Published Jan 20, 2015Do not attempt to hide from the cacophony of modern city life in Indiana songwriter and folklorist Joe O'Connell's (aka Elephant Micah) Where In Our Woods; it is so minimalist that sometimes it is hard to tell whether or not the record is still playing.
Or perhaps, do: O'Connell's midwinter ruminations could be just the antidote needed for city bustle, but you'll have to stop first, or very much slow down, as he often hangs out on just one low note of one string of his nylon string guitar, employing it almost like a meditation bell. This approach works well on the seven-and-a-half-minute-long "Slow Time Vultures," which contrasts rural versus urban experiences of time, via the metaphor of vultures on an old barn roof. Here, pump organ comes in as the breaks on the massive transportation truck of so-called progress, and the listener's patience is rewarded.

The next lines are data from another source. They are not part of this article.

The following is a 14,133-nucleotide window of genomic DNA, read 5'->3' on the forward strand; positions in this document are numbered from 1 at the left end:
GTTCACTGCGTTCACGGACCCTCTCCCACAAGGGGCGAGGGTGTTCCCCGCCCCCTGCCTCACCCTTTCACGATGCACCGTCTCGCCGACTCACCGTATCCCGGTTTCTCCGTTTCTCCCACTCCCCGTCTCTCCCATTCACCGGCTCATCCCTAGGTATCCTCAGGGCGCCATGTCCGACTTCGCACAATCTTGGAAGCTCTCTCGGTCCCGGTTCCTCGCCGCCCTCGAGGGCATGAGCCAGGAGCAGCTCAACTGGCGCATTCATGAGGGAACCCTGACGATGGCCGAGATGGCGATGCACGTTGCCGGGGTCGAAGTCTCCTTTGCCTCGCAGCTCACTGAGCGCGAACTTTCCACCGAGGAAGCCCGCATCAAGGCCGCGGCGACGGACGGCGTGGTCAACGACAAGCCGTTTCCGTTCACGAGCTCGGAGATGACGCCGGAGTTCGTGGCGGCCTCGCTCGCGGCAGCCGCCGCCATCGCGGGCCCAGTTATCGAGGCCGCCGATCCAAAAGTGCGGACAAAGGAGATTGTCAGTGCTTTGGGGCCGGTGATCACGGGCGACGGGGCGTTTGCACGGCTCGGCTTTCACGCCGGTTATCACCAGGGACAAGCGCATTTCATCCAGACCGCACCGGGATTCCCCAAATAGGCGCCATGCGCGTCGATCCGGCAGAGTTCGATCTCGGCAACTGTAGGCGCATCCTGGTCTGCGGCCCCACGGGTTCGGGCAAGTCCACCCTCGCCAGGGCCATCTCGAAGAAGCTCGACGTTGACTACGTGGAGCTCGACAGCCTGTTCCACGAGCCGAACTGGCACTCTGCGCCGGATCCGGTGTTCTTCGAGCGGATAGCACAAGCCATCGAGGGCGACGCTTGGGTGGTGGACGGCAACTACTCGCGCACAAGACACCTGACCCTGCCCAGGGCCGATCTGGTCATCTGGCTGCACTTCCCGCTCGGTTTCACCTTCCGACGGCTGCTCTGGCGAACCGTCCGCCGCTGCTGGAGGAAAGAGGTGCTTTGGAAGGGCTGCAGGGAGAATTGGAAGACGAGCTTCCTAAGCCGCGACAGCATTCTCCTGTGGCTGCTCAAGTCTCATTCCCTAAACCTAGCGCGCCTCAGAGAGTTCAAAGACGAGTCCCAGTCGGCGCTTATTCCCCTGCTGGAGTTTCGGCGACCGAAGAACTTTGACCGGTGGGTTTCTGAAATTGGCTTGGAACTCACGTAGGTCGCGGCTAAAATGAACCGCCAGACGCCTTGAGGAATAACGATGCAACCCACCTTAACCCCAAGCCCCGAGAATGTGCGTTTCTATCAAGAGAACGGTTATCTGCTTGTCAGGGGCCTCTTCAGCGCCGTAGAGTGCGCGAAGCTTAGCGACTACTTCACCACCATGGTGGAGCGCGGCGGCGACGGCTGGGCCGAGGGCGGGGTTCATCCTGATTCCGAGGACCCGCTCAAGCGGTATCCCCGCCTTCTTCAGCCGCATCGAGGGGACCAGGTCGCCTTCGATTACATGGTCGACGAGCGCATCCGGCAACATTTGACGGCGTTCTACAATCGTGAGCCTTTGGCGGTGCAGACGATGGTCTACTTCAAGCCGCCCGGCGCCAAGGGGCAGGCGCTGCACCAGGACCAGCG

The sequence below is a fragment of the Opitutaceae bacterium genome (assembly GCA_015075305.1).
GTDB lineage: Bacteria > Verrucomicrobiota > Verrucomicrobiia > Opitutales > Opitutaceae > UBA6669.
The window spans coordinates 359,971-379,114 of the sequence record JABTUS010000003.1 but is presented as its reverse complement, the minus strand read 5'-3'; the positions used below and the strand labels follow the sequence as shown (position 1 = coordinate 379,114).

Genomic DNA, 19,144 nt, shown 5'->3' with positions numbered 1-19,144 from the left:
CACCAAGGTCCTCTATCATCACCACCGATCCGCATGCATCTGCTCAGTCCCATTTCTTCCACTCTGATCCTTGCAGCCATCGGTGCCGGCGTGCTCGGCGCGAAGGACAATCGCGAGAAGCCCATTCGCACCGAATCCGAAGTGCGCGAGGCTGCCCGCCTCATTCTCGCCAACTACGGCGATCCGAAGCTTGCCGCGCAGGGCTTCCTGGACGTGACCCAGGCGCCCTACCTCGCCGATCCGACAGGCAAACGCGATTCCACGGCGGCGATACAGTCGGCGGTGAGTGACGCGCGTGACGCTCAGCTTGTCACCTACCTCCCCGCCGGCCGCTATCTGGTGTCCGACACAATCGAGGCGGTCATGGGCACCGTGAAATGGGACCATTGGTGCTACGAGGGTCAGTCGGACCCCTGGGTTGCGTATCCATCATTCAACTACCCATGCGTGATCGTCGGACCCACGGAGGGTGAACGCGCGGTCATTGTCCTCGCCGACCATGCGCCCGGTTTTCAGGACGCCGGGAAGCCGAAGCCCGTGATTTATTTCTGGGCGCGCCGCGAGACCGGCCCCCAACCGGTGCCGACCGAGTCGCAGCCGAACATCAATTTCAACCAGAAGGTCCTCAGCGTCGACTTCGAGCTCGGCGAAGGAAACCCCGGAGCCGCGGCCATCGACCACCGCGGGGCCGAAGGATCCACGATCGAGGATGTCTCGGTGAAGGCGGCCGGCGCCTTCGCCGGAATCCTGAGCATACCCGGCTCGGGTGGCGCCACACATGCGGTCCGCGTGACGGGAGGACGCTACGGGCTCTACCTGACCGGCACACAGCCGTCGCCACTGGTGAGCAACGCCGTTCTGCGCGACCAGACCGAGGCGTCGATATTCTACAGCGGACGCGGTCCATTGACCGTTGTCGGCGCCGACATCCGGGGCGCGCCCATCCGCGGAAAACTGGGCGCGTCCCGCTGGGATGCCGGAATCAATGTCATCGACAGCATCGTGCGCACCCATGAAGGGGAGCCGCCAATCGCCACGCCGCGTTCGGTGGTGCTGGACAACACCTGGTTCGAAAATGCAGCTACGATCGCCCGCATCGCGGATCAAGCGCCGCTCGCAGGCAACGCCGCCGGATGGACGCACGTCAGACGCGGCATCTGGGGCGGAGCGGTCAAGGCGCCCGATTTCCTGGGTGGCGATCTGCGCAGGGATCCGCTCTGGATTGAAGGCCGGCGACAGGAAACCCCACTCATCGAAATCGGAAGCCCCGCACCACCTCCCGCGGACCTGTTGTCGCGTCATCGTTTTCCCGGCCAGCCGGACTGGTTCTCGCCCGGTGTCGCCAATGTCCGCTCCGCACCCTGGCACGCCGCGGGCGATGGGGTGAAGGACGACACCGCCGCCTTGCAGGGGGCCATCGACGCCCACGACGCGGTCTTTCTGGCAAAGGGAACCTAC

Where In Our Woods is O'Connell's 12th album as Elephant Micah, and despite its minimalism, it is also crisp and lush, a departure from the decidedly lo-fi recordings of O'Connell's earlier work. Subtle shakers, tambourine and the satisfying thud of O'Connell's brother Mathew's partial drum kit cradle O'Connell's strummed guitar and warm tenor on opener "By The Canal," while backup vocals from Will "Bonnie 'Prince' Billy" Oldham elevate parts of "No Underground" and uptempo waltz "Demise of the Bible Birds," which exploits the metaphors and puns available in the true story of a troupe of birds trained to perform bible-themed stunts (a recurring subject for O'Connell).
Elsewhere, however, the album suffers from too much of a good thing, its sustained mood and O'Connell's thoughtful, restrained, pretty delivery risk rendering it mere sonic wallpaper. The recorder, meanwhile — arguably the record's most interesting instrument choice — is striking when it first comes in warbling and dirge-y and fluttery and airy like the birds, but eventually feels like a meandering distraction. Still, Where In Our Woods is a very good album. (Western Vinyl)